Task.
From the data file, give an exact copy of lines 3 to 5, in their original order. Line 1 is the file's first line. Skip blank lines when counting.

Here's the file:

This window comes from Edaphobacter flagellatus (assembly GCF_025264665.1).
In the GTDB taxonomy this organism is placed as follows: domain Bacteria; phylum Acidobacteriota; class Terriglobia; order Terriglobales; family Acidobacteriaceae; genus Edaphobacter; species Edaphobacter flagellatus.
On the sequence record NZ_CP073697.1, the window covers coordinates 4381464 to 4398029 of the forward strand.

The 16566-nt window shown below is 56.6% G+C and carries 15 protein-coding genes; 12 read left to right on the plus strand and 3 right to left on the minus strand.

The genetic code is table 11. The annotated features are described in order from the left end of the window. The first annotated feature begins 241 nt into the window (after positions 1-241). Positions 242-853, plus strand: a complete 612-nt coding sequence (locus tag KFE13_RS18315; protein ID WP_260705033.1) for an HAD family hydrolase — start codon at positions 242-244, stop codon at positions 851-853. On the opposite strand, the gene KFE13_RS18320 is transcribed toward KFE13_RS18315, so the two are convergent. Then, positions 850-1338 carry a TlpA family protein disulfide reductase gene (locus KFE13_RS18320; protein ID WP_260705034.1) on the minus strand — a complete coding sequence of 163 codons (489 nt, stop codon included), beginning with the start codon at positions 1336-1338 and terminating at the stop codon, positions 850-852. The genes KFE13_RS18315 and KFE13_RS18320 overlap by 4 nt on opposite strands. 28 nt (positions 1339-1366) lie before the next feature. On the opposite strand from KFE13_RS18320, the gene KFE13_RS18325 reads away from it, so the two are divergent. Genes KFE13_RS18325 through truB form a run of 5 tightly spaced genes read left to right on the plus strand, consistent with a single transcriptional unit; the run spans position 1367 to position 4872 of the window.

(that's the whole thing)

On the sequence record NZ_CP073697.1, the window covers coordinates 4381464 to 4398029 of the forward strand.

The 16566-nt window shown below is 56.6% G+C and carries 15 protein-coding genes; 12 read left to right on the plus strand and 3 right to left on the minus strand.

The genetic code is table 11. The annotated features are described in order from the left end of the window. The first annotated feature begins 241 nt into the window (after positions 1-241). Positions 242-853, plus strand: a complete 612-nt coding sequence (locus tag KFE13_RS18315; protein ID WP_260705033.1) for an HAD family hydrolase — start codon at positions 242-244, stop codon at positions 851-853. On the opposite strand, the gene KFE13_RS18320 is transcribed toward KFE13_RS18315, so the two are convergent. Then, positions 850-1338 carry a TlpA family protein disulfide reductase gene (locus KFE13_RS18320; protein ID WP_260705034.1) on the minus strand — a complete coding sequence of 163 codons (489 nt, stop codon included), beginning with the start codon at positions 1336-1338 and terminating at the stop codon, positions 850-852. The genes KFE13_RS18315 and KFE13_RS18320 overlap by 4 nt on opposite strands. 28 nt (positions 1339-1366) lie before the next feature. On the opposite strand from KFE13_RS18320, the gene KFE13_RS18325 reads away from it, so the two are divergent. Genes KFE13_RS18325 through truB form a run of 5 tightly spaced genes read left to right on the plus strand, consistent with a single transcriptional unit; the run spans position 1367 to position 4872 of the window.